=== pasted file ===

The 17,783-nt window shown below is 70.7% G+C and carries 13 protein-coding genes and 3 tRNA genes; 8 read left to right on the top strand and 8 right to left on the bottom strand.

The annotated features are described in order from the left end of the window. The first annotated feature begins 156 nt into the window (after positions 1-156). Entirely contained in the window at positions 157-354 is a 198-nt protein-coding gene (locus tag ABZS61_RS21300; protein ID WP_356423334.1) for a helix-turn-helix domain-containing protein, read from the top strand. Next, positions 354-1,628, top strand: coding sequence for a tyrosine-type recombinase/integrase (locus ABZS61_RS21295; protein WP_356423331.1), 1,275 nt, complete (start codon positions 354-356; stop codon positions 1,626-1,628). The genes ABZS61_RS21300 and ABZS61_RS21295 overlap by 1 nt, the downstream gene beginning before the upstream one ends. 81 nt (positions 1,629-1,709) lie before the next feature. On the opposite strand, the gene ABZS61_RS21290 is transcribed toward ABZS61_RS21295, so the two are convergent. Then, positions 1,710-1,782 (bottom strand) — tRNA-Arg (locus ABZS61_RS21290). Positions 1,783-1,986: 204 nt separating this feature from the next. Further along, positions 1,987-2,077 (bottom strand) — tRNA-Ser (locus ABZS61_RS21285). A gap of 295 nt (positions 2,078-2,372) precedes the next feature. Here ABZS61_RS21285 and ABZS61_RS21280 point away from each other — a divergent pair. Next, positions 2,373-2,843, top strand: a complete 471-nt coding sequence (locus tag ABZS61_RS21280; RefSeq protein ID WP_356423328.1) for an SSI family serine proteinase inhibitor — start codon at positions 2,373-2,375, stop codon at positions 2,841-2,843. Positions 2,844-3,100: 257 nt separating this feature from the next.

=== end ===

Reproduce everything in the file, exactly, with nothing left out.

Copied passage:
The 17,783-nt window shown below is 70.7% G+C and carries 13 protein-coding genes and 3 tRNA genes; 8 read left to right on the top strand and 8 right to left on the bottom strand.

The annotated features are described in order from the left end of the window. The first annotated feature begins 156 nt into the window (after positions 1-156). Entirely contained in the window at positions 157-354 is a 198-nt protein-coding gene (locus tag ABZS61_RS21300; protein ID WP_356423334.1) for a helix-turn-helix domain-containing protein, read from the top strand. Next, positions 354-1,628, top strand: coding sequence for a tyrosine-type recombinase/integrase (locus ABZS61_RS21295; protein WP_356423331.1), 1,275 nt, complete (start codon positions 354-356; stop codon positions 1,626-1,628). The genes ABZS61_RS21300 and ABZS61_RS21295 overlap by 1 nt, the downstream gene beginning before the upstream one ends. 81 nt (positions 1,629-1,709) lie before the next feature. On the opposite strand, the gene ABZS61_RS21290 is transcribed toward ABZS61_RS21295, so the two are convergent. Then, positions 1,710-1,782 (bottom strand) — tRNA-Arg (locus ABZS61_RS21290). Positions 1,783-1,986: 204 nt separating this feature from the next. Further along, positions 1,987-2,077 (bottom strand) — tRNA-Ser (locus ABZS61_RS21285). A gap of 295 nt (positions 2,078-2,372) precedes the next feature. Here ABZS61_RS21285 and ABZS61_RS21280 point away from each other — a divergent pair. Next, positions 2,373-2,843, top strand: a complete 471-nt coding sequence (locus tag ABZS61_RS21280; RefSeq protein ID WP_356423328.1) for an SSI family serine proteinase inhibitor — start codon at positions 2,373-2,375, stop codon at positions 2,841-2,843. Positions 2,844-3,100: 257 nt separating this feature from the next.